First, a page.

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Iranian hackers impersonate journalists in social engineering campaign  | #hacking | #cybersecurity | #infosec | #comptia | #pentest | #hacker


A hacking group linked to the intelligence wing of Iran’s Revolutionary Guard Corps impersonated journalists and human rights activists as part of a social engineering campaign, according to research released Wednesday by Mandiant and Google Cloud.

The news organizations impersonated in the operation include The Washington Post, The Economist and The Jerusalem Post, and Mandiant’s researchers assess that the campaign was carried out by the hacking crew known as APT42. The group also spoofed prominent Washington think tanks, including the Aspen Institute, the McCain Institute and the Washington Institute. 

According to Mandiant, the Iranian hackers spoofed these organizations in order to send phishing lures to targets meant to harvest their credentials. In other cases, the attackers masqueraded behind generic login pages, file hosting services, and legitimate services like YouTube, Gmail, Google Meet and Google Drive.

“APT42 was observed posing as journalists and event organizers to build trust with victims through ongoing correspondence and to deliver invitations to conferences or legitimate documents. These social engineering schemes enabled APT42 to harvest credentials and use them to gain initial access to Cloud environments,” wrote authors Ofir Rozmann, Asli Koksal, Adrian Hernandez, Sarah Bock and Jonathan Leathery.

Mandiant said there is no evidence that the spoofed organizations themselves were hacked or compromised in any way.

Wednesday’s report is the latest in a string of incidents in which Iranian hacking groups have used fake personas to trick their victims. Last year, SecureWorks detailed an effort by APT42 to use such personas and social media accounts to conduct phishing attacks on researchers around the world focused on Iran, including by inviting them to contribute to a forthcoming report from the Atlantic Council.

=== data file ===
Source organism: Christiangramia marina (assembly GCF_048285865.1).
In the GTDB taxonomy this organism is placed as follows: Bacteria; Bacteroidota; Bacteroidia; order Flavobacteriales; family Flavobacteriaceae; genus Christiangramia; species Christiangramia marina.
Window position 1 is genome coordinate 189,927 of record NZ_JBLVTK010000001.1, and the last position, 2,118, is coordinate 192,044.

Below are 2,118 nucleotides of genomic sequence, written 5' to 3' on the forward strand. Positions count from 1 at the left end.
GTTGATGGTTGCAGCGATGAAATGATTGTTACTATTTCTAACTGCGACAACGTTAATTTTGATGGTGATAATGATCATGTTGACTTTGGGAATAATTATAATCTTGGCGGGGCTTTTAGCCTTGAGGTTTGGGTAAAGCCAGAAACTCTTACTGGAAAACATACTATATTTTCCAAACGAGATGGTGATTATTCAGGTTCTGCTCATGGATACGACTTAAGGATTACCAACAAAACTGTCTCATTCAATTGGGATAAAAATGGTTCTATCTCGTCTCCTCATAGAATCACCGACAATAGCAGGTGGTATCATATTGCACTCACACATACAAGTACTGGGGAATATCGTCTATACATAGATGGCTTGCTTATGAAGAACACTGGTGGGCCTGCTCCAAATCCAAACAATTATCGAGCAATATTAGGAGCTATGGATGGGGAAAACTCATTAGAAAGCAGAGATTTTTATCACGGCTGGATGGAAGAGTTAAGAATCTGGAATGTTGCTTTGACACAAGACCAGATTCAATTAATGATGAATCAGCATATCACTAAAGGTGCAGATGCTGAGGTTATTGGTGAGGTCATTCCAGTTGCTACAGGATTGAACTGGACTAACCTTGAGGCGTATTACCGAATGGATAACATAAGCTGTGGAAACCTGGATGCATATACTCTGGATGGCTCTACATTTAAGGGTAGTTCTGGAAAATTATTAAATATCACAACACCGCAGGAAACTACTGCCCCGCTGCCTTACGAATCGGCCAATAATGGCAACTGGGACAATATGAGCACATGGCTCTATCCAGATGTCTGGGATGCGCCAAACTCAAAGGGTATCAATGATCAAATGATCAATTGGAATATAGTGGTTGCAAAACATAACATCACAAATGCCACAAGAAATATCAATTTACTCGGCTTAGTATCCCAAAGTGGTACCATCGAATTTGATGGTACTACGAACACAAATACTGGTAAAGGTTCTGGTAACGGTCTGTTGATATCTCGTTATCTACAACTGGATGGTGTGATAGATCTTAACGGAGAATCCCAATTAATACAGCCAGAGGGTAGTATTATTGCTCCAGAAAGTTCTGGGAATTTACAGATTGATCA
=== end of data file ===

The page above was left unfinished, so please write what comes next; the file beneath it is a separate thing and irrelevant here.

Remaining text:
According to Mandiant, members of APT42, which is also known as Charming Kitten, TA453 and Mint Sandstorm or Mint Phosphorous, have been engaged in a widespread social engineering campaign since at least 2019.

The ultimate goal behind the efforts appears to be espionage, with the group using the stolen credentials to access the cloud environments of victim organizations and pilfer data of strategic interest to Tehran.

In one instance in February, a domain controlled by the group hosted a document apparently about women’s rights on DropBox and impersonated an Iranian filmmaker and a Fox News contributor to enhance the legitimacy of the lure. Another domain was used to host a decoy document on “The Secrets of Gaza Tunnels” in March, likely in an effort to play off interest in the ongoing Israel-Gaza conflict.

In many cases, the documents themselves were not laced with malware, something Mandiant said was likely an effort to establish a rapport with victim organizations and lay the groundwork for credential phishing. Once they obtained credentials, the actors bypassed multifactor authentication protections by creating cloned websites to capture MFA tokens and sending push notifications to victims.

That facilitated access to the victims’ Microsoft 365 cloud environments, where APT42 was able to steal data from OneDrive, Outlook emails and other documents related to Iranian geopolitical interests. The actor leveraged a mix of built-in features and open-source tools to obfuscate their presence in victim networks.

“The methods deployed by APT42 leave a minimal footprint and might make the detection and mitigation of their activities more challenging for network defenders,” the authors note.

While other Iranian threat groups have pivoted to disruptive and destructive attacks since the start of the Israel-Gaza conflict, Mandiant said APT42 has remained laser-focused on its traditional remit of intelligence collection from foreign targets.

Derek B. Johnson

Written by Derek B. Johnson

Derek B. Johnson is a reporter at CyberScoop, where his beat includes cybersecurity, elections and the federal government. Prior to that, he has provided award-winning coverage of cybersecurity news across the public and private sectors for various publications since 2017. Derek has a bachelor’s degree in print journalism from Hofstra University in New York and a master’s degree in public policy from George Mason University in Virginia.

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